Shavuot, Tisha B’Av and the Yamim Nora’im – some reflections
By Rabbi Malcolm Matitiani
On Motzei Shabbat 17 July, Jews around the world will begin to commemorate Tisha B’Av. I write this article a month after our celebration of Shavuot and it struck me that there are many parallels between this festival and the commemoration of Tisha B’Av.
Shavuot is ritually connected to Pesach through sefirat ha-omer, the counting of the omer. The Torah (Lev. 23:15-17) commands that we count seven complete weeks from the day after the ‘sabbath of Pesach’ until the day after the seventh week – fifty days. Our sages understood ‘sabbath’ to mean the first day of Pesach (as opposed to the Saturday during the week of Pesach) and so we count the omer every night from the second night of Pesach for seven weeks. The next day we celebrate Shavuot, which became the anniversary of the giving of the Ten Utterances at Mount Sinai (originally Shavuot was the celebration of the First Fruits, Chag ha-Bikkurim).
Similarly, Tisha B’Av occurs seven weeks before Rosh HaShanah, a fact that is marked by the seven Haftarot of Consolation, starting with Shabbat Va’etchanan, the first Shabbat after Tisha B’Av. This Shabbat is also referred to as Shabbat Nachamu (Sabbath of Comfort) because this haftarah is followed by six more prophetical readings from the Book of Isaiah, all with the theme of God comforting the People of Israel after their suffering.
The mood of these seven weeks linking Tisha B’Av to the beginning of the Yamim Nora’im (the Days of Awe) is in stark contrast to the haftarot of the three weeks preceding Tisha B’Av. These prophetical readings, taken from the Books of Jeremiah and Isaiah are termed Haftarot of Affliction, in which the prophets warn their audiences of the dire consequences of not observing God’s ethical laws. Thus the three weeks leading up to Tisha B’Av are preparation for mourning the destruction of the two Temples, and other tragedies that befell the Jews of Europe; just as the three days leading up to Shavuot are preparation for hearing the Ten Utterances being chanted from the sefer Torah on the morning of the festival.
These three days are known as Sheloshet Yemei Hagbalah (the three days of limitation), based on Exodus 19:12 and 15 where God instructs Moses to make sure that the Israelites are ready to witness the revelation at Mount Sinai.
The ritual counting of the omer every night for seven weeks forces us to make a conscious link between Pesach (the Festival of Freedom) and Shavuot (the Festival of the Giving of Torah), illustrating the importance of moral and ethical laws to ensure true freedom and the safe-guarding of human dignity.
Similarly the chanting of the seven haftarot of consolation on the seven Shabbatot linking Tisha B’Av to the High Holy Days should instil an awareness of a connection between the two events in our spiritual calendar.
The original reason for commemorating the fast of the ninth of Av (as well as the fasts of 17 Tammuz, 3 Tishrei and 10 Tevet) was to mourn the destruction of the First and Second Temples in 586 BCE and 70 CE respectively.
The Talmud (Yoma 9b) teaches that the First Temple was destroyed by the Chaldeans because the People of Israel were guilty of idolatry, immorality and bloodshed. Even though the populace of Judaea occupied themselves with Torah study and the observance of the mitzvot and acts of loving-kindness during the times of the Second Temple, the sanctuary was destroyed by the Romans because of the prevalence of causeless hatred (sinat chinam) among the Jews (Yoma 9b).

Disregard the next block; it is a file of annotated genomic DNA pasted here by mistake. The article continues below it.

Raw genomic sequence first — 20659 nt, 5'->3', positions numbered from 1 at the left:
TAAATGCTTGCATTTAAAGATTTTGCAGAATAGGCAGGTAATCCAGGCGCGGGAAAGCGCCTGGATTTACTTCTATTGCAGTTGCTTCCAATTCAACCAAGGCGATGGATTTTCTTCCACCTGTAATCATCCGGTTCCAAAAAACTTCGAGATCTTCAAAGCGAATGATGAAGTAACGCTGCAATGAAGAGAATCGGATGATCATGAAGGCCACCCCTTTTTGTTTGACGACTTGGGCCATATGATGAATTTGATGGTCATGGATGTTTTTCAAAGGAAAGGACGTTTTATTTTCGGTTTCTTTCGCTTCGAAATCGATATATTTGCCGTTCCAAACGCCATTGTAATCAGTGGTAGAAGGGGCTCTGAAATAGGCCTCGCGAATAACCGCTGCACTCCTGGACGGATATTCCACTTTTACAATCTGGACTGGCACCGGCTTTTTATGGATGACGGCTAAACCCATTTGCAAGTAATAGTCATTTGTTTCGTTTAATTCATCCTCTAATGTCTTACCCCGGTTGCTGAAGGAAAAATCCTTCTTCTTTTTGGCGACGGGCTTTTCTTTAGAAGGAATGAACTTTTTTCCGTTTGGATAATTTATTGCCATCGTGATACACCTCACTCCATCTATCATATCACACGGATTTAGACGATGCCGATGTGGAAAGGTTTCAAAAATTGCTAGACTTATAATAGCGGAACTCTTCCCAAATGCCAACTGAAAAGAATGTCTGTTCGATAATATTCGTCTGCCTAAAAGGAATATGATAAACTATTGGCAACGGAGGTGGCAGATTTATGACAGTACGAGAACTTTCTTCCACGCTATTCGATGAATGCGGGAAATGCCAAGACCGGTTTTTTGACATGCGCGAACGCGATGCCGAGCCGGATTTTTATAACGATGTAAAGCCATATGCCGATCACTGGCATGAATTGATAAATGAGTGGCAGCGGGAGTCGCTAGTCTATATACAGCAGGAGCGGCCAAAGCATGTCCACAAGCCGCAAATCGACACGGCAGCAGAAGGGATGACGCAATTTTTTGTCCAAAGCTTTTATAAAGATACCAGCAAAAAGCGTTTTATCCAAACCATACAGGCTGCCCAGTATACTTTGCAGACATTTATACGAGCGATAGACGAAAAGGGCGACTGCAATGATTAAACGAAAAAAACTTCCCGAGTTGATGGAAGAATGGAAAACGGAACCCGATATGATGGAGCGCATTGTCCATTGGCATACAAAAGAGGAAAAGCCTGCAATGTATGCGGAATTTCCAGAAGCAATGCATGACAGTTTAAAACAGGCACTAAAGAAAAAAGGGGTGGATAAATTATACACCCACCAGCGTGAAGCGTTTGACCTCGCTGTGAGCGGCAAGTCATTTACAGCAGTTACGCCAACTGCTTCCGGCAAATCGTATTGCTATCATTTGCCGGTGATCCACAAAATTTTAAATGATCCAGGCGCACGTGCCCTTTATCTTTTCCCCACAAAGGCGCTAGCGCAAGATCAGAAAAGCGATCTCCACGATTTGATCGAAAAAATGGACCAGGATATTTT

The historical record of the destruction of the Second Temple bears out this Talmudic assertion. Intolerance and hatred of the followers of one Jewish sect towards those of another simply because they had different interpretations of Torah or views on how to relate to the non-Jewish world led to inter-factional fighting that eventually enabled Rome to destroy Jerusalem and the Temple.
So while the Ten Days of Repentance from Rosh HaShanah to Yom Kippur is a time of personal atonement and soul-searching, Tisha B’Av should be a day of national self-examination and evaluation. The ninth of Av should be a reminder of the dangers of intolerance and self-righteousness.
Jewish communities world-wide are comprised of Jews that differ in religious practice and interpretation of Torah, political views (pertaining to the State of Israel and beyond), ethnic backgrounds and spiritual journeys. Some are born into the Jewish people and others find their way to Judaism. Tisha B’Av warns us that it is imperative to accept that we are a people that are at once diverse and united under God and Torah.
Rabbinic literature is replete with argument and discussion LeShem Shamayim (for the sake of heaven). Similarly, every Jew who is committed to tikkun olam and relating to the elevation of the mundane into the realm of the holy has a path to the Most High. As long as we express ourselves from the premise that we must be ‘light of nations’ (Isaiah 42:6, 49:6) we must have a safe space to articulate our views without fear of being ostracised or worse.
Needless hatred and fear of diverse opinions not only leads to the destruction of a society or a people, but it also inhibits individual growth because being challenged is the only way to undertake sincere personal examination, a task that we are supposed to undertake during the Yamim Nora’im.
This year Tisha B’Av falls on Mandela Day, a day set aside for sixty-seven minutes of tikkun olam (repairing the broken fabric of the universe), based on the premise that we are all God’s children and that we must set aside our differences to work for a common cause. President Mandela’s vision of a rainbow nation by definition necessitates embracing our diversity under the umbrella of unity, just as a rainbow, the symbol of God’s covenant with humanity, is one entity comprising different colours.